Christopher Raczkowski | Associate Professor
Specializes in post-Civil War American literature with an emphasis on modernism and
HUMB 270 | 460-7550 | email@example.com
|A History of American Crime Fiction places crime fiction within a context of aesthetic practices and experiments, intellectual concerns, and historical debates generally reserved for canonical literary history. Toward that end, the book is divided into sections that reflect the periods that commonly organize American literary history, with chapters highlighting crime fiction's reciprocal relationships with early American literature, romanticism, realism, modernism and postmodernism. It surveys everything from 17th-century execution sermons, the detective fiction of Harriet Spofford and T. S. Eliot's "The Waste Land," to the films of David Lynch, HBO's The Sopranos, and the podcast Serial, while engaging a wide variety of critical methods. As a result, this book expands crime fiction's significance beyond the boundaries of popular genres and explores the symbiosis between crime fiction and canonical literature that sustains and energizes both.|
- "Chester Himes, Frantz Fanon and the Literary Decolonization of Harlem." LIT: Literature, Interpretation, Theory 12.1 (2012): 1-25.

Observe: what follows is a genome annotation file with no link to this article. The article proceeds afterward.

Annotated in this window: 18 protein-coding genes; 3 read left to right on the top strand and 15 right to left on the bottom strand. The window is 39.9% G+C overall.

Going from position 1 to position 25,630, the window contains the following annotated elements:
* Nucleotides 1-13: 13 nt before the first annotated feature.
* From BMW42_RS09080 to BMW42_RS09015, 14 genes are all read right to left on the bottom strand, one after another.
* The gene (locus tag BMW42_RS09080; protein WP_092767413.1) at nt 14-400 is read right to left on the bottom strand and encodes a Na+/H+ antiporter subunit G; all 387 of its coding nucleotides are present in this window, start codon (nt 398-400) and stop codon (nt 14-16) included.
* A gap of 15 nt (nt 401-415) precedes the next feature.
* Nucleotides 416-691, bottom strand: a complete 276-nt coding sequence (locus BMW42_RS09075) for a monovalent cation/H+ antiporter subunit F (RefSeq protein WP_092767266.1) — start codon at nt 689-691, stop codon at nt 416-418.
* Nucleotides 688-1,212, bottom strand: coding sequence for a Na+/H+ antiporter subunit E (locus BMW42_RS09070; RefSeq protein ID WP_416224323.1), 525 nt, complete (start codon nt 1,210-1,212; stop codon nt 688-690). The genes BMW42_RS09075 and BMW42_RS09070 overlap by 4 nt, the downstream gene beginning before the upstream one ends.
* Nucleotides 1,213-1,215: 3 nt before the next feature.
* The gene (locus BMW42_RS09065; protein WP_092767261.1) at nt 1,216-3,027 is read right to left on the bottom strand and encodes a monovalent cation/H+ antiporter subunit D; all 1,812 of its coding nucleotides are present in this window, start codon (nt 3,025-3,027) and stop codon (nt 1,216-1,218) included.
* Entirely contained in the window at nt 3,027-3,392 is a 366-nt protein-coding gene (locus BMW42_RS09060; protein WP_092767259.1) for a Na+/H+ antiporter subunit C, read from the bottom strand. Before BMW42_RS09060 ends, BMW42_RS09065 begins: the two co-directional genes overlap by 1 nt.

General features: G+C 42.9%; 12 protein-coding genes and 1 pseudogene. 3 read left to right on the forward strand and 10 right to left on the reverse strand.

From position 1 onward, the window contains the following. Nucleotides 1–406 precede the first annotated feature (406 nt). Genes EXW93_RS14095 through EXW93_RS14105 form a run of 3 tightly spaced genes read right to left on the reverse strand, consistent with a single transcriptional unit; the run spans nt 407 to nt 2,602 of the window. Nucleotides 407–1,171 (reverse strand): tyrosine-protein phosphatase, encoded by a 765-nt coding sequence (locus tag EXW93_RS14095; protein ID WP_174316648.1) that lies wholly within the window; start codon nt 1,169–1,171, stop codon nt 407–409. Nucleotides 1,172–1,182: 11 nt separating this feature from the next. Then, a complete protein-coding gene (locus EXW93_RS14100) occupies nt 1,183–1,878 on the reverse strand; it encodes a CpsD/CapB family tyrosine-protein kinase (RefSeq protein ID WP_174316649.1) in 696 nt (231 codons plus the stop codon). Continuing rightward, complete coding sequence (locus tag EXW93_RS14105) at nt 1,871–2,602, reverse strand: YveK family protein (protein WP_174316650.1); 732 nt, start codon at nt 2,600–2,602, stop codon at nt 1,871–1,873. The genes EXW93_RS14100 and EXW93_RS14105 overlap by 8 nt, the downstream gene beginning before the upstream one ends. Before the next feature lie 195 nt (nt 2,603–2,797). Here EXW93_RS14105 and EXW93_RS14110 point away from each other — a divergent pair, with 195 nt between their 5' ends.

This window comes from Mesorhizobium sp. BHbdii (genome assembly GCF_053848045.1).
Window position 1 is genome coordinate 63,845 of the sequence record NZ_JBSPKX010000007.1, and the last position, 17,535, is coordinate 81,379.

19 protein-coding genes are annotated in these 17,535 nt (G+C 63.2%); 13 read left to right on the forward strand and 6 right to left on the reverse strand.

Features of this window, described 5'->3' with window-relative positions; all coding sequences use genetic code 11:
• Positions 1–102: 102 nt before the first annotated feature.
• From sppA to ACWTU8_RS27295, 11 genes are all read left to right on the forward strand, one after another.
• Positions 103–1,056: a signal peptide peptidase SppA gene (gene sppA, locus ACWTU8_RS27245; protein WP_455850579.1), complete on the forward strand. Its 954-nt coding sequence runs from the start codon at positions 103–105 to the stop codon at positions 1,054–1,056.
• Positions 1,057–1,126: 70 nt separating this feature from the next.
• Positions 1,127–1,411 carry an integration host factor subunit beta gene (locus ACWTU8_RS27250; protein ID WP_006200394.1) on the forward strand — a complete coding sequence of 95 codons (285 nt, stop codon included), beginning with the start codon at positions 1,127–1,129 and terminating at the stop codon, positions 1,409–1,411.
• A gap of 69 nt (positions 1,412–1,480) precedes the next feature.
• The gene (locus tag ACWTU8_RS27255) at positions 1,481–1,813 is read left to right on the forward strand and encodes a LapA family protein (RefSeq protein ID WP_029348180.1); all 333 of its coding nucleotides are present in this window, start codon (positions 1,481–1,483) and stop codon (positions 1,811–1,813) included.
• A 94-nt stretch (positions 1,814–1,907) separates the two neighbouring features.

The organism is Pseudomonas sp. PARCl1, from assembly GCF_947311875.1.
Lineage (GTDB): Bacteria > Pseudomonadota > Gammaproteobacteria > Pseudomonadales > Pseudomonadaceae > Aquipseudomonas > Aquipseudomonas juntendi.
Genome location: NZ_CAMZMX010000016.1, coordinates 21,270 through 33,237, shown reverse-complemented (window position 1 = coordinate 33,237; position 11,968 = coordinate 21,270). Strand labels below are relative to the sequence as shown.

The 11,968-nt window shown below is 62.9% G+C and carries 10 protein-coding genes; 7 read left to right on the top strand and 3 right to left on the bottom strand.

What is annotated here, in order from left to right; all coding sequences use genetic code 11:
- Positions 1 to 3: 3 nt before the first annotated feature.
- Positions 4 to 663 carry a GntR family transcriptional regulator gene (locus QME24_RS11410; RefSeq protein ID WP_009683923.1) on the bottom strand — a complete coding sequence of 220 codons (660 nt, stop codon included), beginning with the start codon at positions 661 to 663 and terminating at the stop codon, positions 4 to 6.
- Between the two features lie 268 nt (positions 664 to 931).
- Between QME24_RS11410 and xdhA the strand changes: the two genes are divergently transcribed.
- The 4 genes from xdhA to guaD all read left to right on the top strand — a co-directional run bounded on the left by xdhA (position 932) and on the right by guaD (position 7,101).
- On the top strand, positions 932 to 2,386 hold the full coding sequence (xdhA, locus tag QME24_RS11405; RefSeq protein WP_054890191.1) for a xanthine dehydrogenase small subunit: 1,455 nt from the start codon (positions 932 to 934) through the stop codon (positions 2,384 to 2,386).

- "Chester Bomar Himes," entry in Blackwell's Encyclopedia of Twentieth-Century American Fiction. Blackwell Publishing, 2011.
- "Metonymic Hats and Metaphorical Tumbleweeds: Noir Literary Aesthetics in Miller's Crossing and The Big Lebowski." In The Year's Work in Lebowski Studies, eds. Edward Comentale and Aaron Jaffe. Bloomington: Indiana University Press, 2009.
- "The Sublime Train of Sight in A Hazard of New Fortunes." Studies in the Novel 50.3 (2008): 284-306.
- "The Simple Art of Murder Criticism." [featured review essay of three critical studies of detective narrative and modernism] MFS: Modern Fiction Studies, 53.4 (2007). 876-886.
- "From Modernity's Detection to Modernist Detectives: Narrative Vision in the Work of Allan Pinkerton and Dashiell Hammett," Modern Fiction Studies (December 2003). 629-660.